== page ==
While many maintain that Erasmus Desiderius was born in Rotterdam during the late 15th-century, others speculate that the great Dutch scholar was actually born in Gouda! Though there is, of course, an Erasmus statue in Rotterdam, there are also plenty of Erasmus connections in and around Gouda. Highlights of the scholar in the city include a wall bust by Hildo Krop.
The Christmas Market
Each year, one of the best Christmas markets in the Netherlands is held in the very heart of the city. Other Gouda Christmas highlights include a massive ice skating rink illuminated by a thousand twinkling lights decorating the Stadhuis.
Nearby, stalls sell mulled wine, soup, and hot chocolate. Nearby, a gigantic Norwegian Christmas tree provides the backdrop for festive events, including free concerts in the world-famous Sint-Janskerk (St. Jan’s church).
How to visit Gouda
Easy to reach as a day trip from the Hague or a day trip from Rotterdam, it’s also worth visiting Gouda in its own right and exploring over the course of several days. Full of hidden gems, little bars, and pretty alleyways, aside from food, the city is well-known for its shopping scene and wealth of museums. To get to know Gouda on a more local level, check out this two-hour Gouda monument walking tour.
If you’re planning on spending a little longer in the Dutch city, then you’ll want to book your accommodation in advance, particularly if you’re planning on visiting during Christmastime or in the summer when a cheese market is taking place. After all, space is limited and the best places fill up fast! this two-hour Gouda monument walking tour.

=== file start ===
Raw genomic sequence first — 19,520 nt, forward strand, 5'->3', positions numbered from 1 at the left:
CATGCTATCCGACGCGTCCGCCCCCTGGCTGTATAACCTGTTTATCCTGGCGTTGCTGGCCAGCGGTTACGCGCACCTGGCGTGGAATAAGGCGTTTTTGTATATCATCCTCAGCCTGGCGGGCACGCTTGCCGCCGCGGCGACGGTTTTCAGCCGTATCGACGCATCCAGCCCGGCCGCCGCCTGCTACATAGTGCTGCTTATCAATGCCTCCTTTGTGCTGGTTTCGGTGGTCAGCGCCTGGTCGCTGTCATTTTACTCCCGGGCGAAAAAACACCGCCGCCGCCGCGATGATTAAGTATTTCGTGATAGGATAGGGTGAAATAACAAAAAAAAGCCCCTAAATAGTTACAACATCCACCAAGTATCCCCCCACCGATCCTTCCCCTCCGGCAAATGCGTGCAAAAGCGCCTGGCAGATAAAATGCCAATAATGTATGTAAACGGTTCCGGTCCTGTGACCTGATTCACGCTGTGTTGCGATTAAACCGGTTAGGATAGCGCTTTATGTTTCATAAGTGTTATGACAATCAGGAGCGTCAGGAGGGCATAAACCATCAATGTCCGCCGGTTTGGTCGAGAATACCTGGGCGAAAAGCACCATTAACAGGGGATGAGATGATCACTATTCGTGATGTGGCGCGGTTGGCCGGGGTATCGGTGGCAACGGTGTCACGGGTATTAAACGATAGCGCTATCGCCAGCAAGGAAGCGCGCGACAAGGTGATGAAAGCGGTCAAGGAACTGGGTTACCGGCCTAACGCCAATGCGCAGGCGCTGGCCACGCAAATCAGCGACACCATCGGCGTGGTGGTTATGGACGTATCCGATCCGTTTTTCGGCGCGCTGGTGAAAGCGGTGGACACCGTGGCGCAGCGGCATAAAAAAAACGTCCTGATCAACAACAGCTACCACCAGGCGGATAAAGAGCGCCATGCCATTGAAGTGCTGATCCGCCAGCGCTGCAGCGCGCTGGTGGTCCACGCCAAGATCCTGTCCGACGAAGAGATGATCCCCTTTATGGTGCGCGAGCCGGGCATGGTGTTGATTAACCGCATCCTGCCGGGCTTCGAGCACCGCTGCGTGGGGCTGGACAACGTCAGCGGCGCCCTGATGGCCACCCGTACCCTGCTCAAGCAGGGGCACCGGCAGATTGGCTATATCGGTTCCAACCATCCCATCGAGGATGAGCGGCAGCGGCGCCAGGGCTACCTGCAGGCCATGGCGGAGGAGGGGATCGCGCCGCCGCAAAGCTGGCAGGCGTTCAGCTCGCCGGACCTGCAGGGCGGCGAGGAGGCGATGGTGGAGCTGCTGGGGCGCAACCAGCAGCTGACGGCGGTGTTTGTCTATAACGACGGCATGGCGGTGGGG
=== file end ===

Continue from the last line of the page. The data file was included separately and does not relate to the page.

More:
Frequently asked questions about Gouda (Gouda FAQs)
Is Gouda cheese from Gouda?
Much like Brie de Meaux comes from Meaux and Comté cheese comes from Franche-Comté region of France, Gouda cheese does indeed come from Gouda. A mild, yellow cheese, the popular dairy variety is produced in the Dutch manner, though does not necessarily have to be produced in Gouda to be called ‘Gouda’.
How far is Gouda from Amsterdam?
Gouda is around 50km from Amsterdam. If you’re looking to enjoy the city of Gouda as a day trip from Amsterdam, then you’re in luck! After all, a one way ticket costs less than €15 and the city to city train takes just under an hour (around fifty minutes). While you can drive between the two cities, taking the train is more time efficient, not to mention more environmentally friendly!
How far is Gouda from Rotterdam?
The second largest city in the Netherlands is Rotterdam and it’s an architectural wonder that’s ever so different from the rest of the country. Due to Gouda’s proximity to Rotterdam (just under 20 km), a day trip from Rotterdam to Gouda couldn’t be easier. Trains between the two cities take less than twenty minutes and cost under €10 each way!